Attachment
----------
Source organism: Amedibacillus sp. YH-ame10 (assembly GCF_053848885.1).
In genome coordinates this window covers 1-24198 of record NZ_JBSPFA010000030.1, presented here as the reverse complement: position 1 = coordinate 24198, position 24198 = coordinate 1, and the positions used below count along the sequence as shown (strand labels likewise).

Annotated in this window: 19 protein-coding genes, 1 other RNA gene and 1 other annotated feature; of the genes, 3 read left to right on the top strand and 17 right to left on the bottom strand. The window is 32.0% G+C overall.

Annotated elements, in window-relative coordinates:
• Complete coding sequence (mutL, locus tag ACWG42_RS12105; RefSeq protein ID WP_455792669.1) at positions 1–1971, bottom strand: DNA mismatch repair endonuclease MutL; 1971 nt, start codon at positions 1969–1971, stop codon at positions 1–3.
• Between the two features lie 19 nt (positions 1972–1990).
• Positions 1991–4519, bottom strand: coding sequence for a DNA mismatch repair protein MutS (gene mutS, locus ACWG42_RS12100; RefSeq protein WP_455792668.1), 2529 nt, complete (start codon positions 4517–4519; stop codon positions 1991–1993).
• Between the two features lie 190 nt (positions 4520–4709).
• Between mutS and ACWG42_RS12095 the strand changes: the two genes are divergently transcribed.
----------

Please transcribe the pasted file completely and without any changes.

Source organism: Amedibacillus sp. YH-ame10 (assembly GCF_053848885.1).
In genome coordinates this window covers 1-24198 of record NZ_JBSPFA010000030.1, presented here as the reverse complement: position 1 = coordinate 24198, position 24198 = coordinate 1, and the positions used below count along the sequence as shown (strand labels likewise).

Annotated in this window: 19 protein-coding genes, 1 other RNA gene and 1 other annotated feature; of the genes, 3 read left to right on the top strand and 17 right to left on the bottom strand. The window is 32.0% G+C overall.

Annotated elements, in window-relative coordinates:
• Complete coding sequence (mutL, locus tag ACWG42_RS12105; RefSeq protein ID WP_455792669.1) at positions 1–1971, bottom strand: DNA mismatch repair endonuclease MutL; 1971 nt, start codon at positions 1969–1971, stop codon at positions 1–3.
• Between the two features lie 19 nt (positions 1972–1990).
• Positions 1991–4519, bottom strand: coding sequence for a DNA mismatch repair protein MutS (gene mutS, locus ACWG42_RS12100; RefSeq protein WP_455792668.1), 2529 nt, complete (start codon positions 4517–4519; stop codon positions 1991–1993).
• Between the two features lie 190 nt (positions 4520–4709).
• Between mutS and ACWG42_RS12095 the strand changes: the two genes are divergently transcribed.